But video and anecdotal evidence from across Russia has shown large drafts happening even in small towns, suggesting the numbers could be much higher.

Many are located in Russia’s ethnic minority republics, reinforcing the feeling that the country relies disproportionately on ethnic minorities to provide its main fighting force in Ukraine. Those regions have also suffered a disproportionate number of deaths and casualties from the war.

Cows cross quiet road in Zakamensk
Cities such as Zakamensk reported that large numbers of men were called up, reinforcing the feeling that disproportionate reliance is placed on Russia’s “ethnic minority republics” to fight in Ukraine. Photo: Ayuna Shagdurova

In Neryungri, the second largest city in Sakha, also known as Yakutia, video footage appeared to show dozens of men gathered at the Gornyak football stadium and loaded onto buses en route to recruitment centers as family members said goodbye in tears. Many of the men appeared to be between 30 and 40 years old.

“They have already distributed draft messages to workers from Kolmar and Mechel” (two major mining companies with operations in the region), said the activist who posted the video. “They’ve been handing out concept announcements all night.”

A video appeared in Dagestan showing people angrily confronting a civil servant advocating conscription in a recruitment center.

The official said her son had been fighting in Ukraine since February.

“You are fighting for the future of your children,” the woman, who was not identified, shouted to a crowd outside a municipal building.

“We don’t have a present, what kind of future are you talking about?” a man in the crowd responded.

A man stands in line for the tow bus in Buryatia
Some men reportedly only got an hour’s notice to pack their things. Photo: Ayuna Shagdurova

In Moscow, hundreds of people gathered to protest in the center of Arbat Street after Putin announced the mobilization. Police officers reportedly began issuing draft notices to those they had detained during the protest.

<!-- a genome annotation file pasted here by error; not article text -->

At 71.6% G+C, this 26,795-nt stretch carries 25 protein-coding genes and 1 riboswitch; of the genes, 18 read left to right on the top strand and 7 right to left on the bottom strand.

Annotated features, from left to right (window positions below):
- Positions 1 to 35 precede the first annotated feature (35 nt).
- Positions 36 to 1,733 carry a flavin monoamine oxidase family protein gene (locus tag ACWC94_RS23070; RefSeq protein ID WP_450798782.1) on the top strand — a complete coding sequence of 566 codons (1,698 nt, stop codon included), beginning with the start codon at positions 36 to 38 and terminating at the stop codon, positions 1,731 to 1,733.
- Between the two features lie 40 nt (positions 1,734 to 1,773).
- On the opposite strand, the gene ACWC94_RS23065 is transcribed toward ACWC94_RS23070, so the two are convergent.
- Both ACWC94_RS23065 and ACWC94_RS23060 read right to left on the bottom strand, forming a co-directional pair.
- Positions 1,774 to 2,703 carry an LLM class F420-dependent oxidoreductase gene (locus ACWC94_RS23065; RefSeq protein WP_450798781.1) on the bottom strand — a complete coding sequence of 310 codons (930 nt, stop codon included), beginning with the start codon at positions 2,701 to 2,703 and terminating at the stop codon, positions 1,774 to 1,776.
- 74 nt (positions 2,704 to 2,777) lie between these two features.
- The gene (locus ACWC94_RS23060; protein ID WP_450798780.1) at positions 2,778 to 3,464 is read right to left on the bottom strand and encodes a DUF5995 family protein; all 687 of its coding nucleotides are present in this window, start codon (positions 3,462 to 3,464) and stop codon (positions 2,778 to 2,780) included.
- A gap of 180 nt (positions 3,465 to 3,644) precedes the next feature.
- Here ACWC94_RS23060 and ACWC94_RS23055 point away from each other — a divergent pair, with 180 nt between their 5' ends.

Among them was Artem Krieger, a young reporter for the Sota Vision news channel, who was detained despite being there to cover the protests.

“All the men, absolutely everyone, got a concept announcement,” Krieger said during an interview with TV Rain from the back of a police van. That included men who had never served in the military, he said, who were now required to appear at their local recruiting centers.

In a telephone conversation with journalists, Kremlin spokesman Dmitry Peskov appeared to confirm that the police were handing draft announcements to detainees. “It’s not against the law,” he said.

The scope of mobilization across Russia is staggering. A video showed more than 100 potential conscripts queuing behind an An-12 plane at an airport in Khurba in far eastern Khabarovsk.

In Buryatia, activists said they did not understand why local officials recruited so aggressively, with students from local universities receiving draft announcements while in class.

One idea was that the local governor was eager to meet his quota “like a schoolboy for teacher Putin,” Garmazhapova said.

Another theory, she said, was that it was done to “punish Buryatia”.